Because of this difficulty, there is a constant search for new methods-better, faster, easier. The search for a "quick fix" is not limited to addicts-researchers, treatment providers, family members, friends and policy makers share it at times as well. The fact that it hasn't yet been found doesn't mean it can't be found, so efforts continue. The story of ibogaine for addiction is part of that search. One hundred years ago, as well as recently, treatment of withdrawal was often seen as synonymous with treatment of addiction. Numerous drugs and techniques-some innocuous, some lethal, most in between-were tried to improve withdrawal. None were successful for the larger task of healing addiction, although some have worked reasonably well in treating withdrawal. We still cannot successfully treat a substantial number of addicted individuals. The difficulty may lie both in the persistence of brain changes and the difficulty of making lifestyle changes. The search has been hampered by the intensive warfare between those who believe any medication is a "crutch", and those who view addiction as a medical disorder that may ultimately yield to a combination of medications and behavioral techniques, as employed in other chronic medical conditions. It has also been hampered by the lack of interest of major pharmaceutical firms in devoting resources to the search. Stigma connected to addiction and a perceived lack of possible profitability in a medication have contributed to this unwillingness. Medications could have a variety of roles some, more likely to be found than others: providing a rapid, safe effective withdrawal; decreasing craving; providing a "window of opportunity" for the individual to develop relapse prevention skills and alternative reinforcers; reversing brain changes; blocking or ameliorating the effects of the abused substances; and providing a cost-effective way of reaching larger numbers of individuals.

The diffusion of psychedelic drugs into the larger culture in the 1960s led to a variety of different uses. While some used them for "recreational" purposes, escapism, and altered sensory experiences, others used them in religious activities, serious exploration of altered states, and, at times, formal therapy. LSD, for example, was used in the treatment of alcoholism. Although initially it appeared to yield promising results, manifested by a high percentage of abstinence, follow-up studies demonstrated no sustained efficacy, and efforts were mainly dropped. The rise in the street use of the drug among the young may have contributed in part to the loss of interest among researchers, but lack of efficacy appears to have been a major factor. In contrast, the use of peyote to treat alcoholism in some Native American groups has persisted for decades, perhaps because of its restriction to clear religious ceremonial occasions.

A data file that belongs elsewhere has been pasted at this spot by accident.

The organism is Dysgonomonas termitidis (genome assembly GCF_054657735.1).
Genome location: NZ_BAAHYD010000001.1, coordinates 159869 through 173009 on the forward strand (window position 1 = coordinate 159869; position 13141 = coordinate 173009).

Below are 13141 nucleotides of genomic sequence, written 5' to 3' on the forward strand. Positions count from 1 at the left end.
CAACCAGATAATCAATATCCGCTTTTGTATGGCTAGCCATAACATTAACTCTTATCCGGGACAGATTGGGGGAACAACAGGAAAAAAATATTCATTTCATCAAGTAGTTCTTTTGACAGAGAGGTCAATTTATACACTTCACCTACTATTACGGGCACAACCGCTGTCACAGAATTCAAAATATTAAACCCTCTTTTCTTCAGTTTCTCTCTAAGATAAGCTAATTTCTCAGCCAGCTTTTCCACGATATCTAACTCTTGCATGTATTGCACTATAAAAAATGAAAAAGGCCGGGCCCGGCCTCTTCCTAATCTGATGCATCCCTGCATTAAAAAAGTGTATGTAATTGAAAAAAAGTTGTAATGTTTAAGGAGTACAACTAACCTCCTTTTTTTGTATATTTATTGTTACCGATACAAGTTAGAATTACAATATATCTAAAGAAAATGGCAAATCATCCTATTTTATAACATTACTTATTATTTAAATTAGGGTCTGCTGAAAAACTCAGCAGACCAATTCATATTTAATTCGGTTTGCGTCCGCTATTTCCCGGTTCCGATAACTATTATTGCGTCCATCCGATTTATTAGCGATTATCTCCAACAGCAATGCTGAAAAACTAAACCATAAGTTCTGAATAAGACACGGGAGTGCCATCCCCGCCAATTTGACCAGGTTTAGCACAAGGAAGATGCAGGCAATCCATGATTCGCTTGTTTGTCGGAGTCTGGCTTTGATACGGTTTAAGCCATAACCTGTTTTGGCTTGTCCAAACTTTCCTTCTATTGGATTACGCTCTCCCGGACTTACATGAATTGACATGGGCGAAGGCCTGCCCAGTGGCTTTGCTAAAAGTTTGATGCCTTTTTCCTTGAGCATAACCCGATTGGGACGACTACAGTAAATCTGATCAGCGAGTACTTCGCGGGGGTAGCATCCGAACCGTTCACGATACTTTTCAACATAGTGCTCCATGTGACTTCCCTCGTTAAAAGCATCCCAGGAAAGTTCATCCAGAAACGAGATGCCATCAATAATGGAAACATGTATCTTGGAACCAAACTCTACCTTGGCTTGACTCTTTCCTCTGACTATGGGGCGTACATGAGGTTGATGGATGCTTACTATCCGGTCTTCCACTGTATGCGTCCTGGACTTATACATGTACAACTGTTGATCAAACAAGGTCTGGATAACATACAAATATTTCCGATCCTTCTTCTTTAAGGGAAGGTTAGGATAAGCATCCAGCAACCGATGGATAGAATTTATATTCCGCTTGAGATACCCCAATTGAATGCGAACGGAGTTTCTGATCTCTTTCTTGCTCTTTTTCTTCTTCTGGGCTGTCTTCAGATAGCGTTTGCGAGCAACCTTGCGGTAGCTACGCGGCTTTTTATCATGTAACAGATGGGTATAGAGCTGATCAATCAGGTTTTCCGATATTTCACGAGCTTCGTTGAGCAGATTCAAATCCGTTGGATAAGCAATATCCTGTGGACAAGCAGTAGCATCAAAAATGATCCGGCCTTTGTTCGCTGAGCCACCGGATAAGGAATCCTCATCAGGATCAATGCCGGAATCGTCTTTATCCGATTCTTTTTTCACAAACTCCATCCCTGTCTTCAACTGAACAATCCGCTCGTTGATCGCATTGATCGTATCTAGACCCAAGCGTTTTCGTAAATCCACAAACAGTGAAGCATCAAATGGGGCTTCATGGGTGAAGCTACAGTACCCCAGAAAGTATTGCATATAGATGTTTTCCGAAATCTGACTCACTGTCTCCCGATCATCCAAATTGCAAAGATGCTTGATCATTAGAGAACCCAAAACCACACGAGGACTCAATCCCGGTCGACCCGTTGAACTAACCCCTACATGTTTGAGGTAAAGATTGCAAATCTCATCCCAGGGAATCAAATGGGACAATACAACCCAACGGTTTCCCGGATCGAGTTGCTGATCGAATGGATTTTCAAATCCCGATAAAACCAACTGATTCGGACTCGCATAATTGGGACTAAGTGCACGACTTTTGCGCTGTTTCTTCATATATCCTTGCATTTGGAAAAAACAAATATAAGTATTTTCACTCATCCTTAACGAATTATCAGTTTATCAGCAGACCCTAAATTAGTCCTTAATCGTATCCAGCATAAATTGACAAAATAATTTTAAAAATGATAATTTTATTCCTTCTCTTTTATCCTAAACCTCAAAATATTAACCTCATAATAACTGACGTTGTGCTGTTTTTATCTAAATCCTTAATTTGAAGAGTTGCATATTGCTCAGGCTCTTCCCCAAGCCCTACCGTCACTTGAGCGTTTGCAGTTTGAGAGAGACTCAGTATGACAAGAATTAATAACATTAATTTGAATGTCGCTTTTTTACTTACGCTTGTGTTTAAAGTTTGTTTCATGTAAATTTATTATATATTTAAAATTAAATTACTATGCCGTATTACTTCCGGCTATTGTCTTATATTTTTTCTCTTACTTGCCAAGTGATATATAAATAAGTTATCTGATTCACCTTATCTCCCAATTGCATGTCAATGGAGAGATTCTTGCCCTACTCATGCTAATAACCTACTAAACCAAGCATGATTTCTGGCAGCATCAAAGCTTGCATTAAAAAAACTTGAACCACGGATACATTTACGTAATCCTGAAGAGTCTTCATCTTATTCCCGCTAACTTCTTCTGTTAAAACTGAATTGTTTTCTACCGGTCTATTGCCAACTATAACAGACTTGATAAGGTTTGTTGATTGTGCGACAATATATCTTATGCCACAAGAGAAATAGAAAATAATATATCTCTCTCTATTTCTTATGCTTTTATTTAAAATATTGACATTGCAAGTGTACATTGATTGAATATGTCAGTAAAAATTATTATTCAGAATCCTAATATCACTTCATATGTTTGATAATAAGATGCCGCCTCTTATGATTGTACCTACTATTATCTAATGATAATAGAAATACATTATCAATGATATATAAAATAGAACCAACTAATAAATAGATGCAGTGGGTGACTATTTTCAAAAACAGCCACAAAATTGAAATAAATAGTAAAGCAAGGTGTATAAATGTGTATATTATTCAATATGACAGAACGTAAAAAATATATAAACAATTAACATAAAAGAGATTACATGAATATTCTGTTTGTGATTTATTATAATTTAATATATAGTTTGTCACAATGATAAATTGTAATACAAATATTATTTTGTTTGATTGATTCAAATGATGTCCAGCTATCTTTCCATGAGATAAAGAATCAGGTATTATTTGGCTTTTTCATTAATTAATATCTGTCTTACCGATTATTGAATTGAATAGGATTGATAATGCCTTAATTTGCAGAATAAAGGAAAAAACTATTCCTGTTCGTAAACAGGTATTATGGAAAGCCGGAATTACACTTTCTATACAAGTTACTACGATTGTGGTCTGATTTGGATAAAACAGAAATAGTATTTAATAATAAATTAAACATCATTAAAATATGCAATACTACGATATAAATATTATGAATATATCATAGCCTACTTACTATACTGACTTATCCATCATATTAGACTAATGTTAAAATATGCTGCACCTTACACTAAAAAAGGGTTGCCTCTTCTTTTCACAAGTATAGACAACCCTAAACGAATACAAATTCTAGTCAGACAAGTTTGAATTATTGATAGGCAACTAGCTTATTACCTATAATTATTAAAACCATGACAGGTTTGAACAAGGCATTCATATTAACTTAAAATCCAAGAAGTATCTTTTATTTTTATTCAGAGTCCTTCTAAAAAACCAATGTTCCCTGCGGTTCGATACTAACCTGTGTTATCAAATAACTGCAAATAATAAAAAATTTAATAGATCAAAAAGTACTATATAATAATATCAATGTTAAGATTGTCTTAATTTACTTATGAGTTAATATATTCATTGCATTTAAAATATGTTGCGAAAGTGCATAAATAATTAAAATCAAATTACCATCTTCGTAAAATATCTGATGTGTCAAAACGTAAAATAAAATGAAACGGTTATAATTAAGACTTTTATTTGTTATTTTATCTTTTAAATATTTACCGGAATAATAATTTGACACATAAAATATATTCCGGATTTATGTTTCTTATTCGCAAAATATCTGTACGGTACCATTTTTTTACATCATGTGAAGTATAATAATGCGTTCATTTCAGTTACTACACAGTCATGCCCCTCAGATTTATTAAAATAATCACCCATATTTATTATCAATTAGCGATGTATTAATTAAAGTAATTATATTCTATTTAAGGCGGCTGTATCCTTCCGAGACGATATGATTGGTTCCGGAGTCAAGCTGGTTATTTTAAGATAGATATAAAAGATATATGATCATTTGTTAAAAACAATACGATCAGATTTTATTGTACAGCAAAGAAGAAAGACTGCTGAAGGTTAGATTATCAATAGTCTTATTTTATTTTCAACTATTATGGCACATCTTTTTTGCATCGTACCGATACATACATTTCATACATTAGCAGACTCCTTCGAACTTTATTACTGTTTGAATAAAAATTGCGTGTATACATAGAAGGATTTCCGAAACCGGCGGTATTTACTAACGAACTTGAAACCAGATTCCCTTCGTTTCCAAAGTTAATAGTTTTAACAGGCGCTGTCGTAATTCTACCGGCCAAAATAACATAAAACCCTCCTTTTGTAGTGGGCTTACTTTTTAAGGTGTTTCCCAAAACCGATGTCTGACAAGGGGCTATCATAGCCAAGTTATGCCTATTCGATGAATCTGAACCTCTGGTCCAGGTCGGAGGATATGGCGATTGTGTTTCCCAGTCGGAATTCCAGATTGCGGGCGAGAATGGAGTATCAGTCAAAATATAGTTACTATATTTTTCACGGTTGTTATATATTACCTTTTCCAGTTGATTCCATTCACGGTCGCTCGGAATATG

Ibogaine appears to have followed in a similar path therapeutically as LSD, but it did not become a street drug, probably because of some unpleasant side effects and possibly weak reinforcing effects. Initially it was touted as both a rapid effective withdrawal method and a cure for heroin and cocaine addiction. Later, as relapses became apparent, it was labeled as an "addiction interrupter," and still later as useful mainly for a small group of "motivated" individuals. Unlike LSD, a variety of groups with very different agendas pushed its use for therapy-as described succinctly in the chapter by Alper et al. in this volume. Because, as noted earlier, commercial interest in addiction treatment medications was minimal, pressure by these disparate groups was aimed at government agencies-especially the National Institute on Drug Abuse (NIDA) and the Food and Drug Administration (FDA)-and individuals, including this author, who were mistakenly, or more likely deliberately for reasons such as their position on other issues of interest to certain groups, targeted for coercive actions. Whether the actions against NIDA were ultimately helpful, harmful, or insignificant in getting the desired results is not totally clear. My own view is there may have been a short-term gain, but a long-term loss, because of the perceived marginalization of the drug.

More important for the long-term goal of developing new medications for addiction was the persistence of scholarly research on ibogaine in both animals and humans. Such research laid out possible mechanisms of action and found metabolites or congeners that may be of more interest than the parent compound. Ultimately the usefulness, or lack thereof, of ibogaine and related compounds in the treatment of addiction will rise or fall on such research. If the drug does have useful effects, it may be possible to develop synthetic agents that produce desired actions on addiction without undesirable effects. In any event, Alper is to be congratulated for both the enormous effort to put together the scientific conference on which this book is based and the book itself, which can bring the findings to a larger audience than was present at the meeting. The need for new medications to treat addiction is as great as ever. Whether or not ibogaine is useful is a scientific question that can be answered neither by street demonstrations nor by avoiding careful, controlled research. As scientists, our obligation is to keep looking for safe effective methods to prevent and treat this great international scourge.

Herbert Kleber
Columbia University College of Physicians and Surgeons

Table of Contents

Mechanisms of Action of Ibogaine: Relevance to Putative Therapeutic Effects and Development of a Safer Iboga Alkaloid Congener (Stanley Glick, Isabelle Maisonneuve, Karen Szumlinski)

Ibogaine as a Glutamate Antagonist: Relevance to its Putative Antiaddictive Properties (Phil Skolnick)

Drug Discrimination Studies with Ibogaine (Scott Helsley, Richard Rabin, J.C. Winter)

Changes in Gene Expression and Signal Transduction Following Ibogaine Treatment (Emmanuel Onaivi, B. Emmanuel Akinshola, Syed Ali)

Characterization of Multiple Sites of Action of Ibogaine (Henry Sershen, Audrey Hashim, Abel Lajtha)

Comparative Neuropharmacology of Ibogaine and Its O-Des Methyl Metabolite, Noribogaine (Michael Baumann, John Pablo, Syed Ali, Richard Rothman, Deborah Mash)

Ibogaine in the Treatment of Heroin Withdrawal (Deborah Mash, Craig Kovera, John Pablo, Rachel Tyndale, Frank Ervin, Jeffrey Kamlet, W. Lee Hearn)

Sigma Receptors and Iboga Alkaloids (Wayne Bowen)

Ibogaine Neurotoxicity Assessment: Electrophysiological, Neurochemical, and Neurohistological Methods (Zbigniew Binienda, Andrew Scallet, Larry Schmued, Syed Ali)

Modulation of the Effects of Rewarding Drugs by Ibogaine (Linda Parker, Shepard Siegel)

Anxiogenic Action of Ibogaine (Piotr Popik, Magorzata Wrobel)

"Returning to the Path": The Use of Ibogaine in Equatorial African Ritual Context and the Binding of Time, Space, and Social Relationships (James W. Fernandez, Renate Fernandez)

Contemporary History (Kenneth Alper, Dana Beal, Charles Kaplan)

From the Roots Up: Ibogaine and Addict Self-Help (Geerte Frenken)

Case Studies of Ibogaine Treatment: Implications for Patient Management Strategies (Howard Lotsof, Norma Alexander)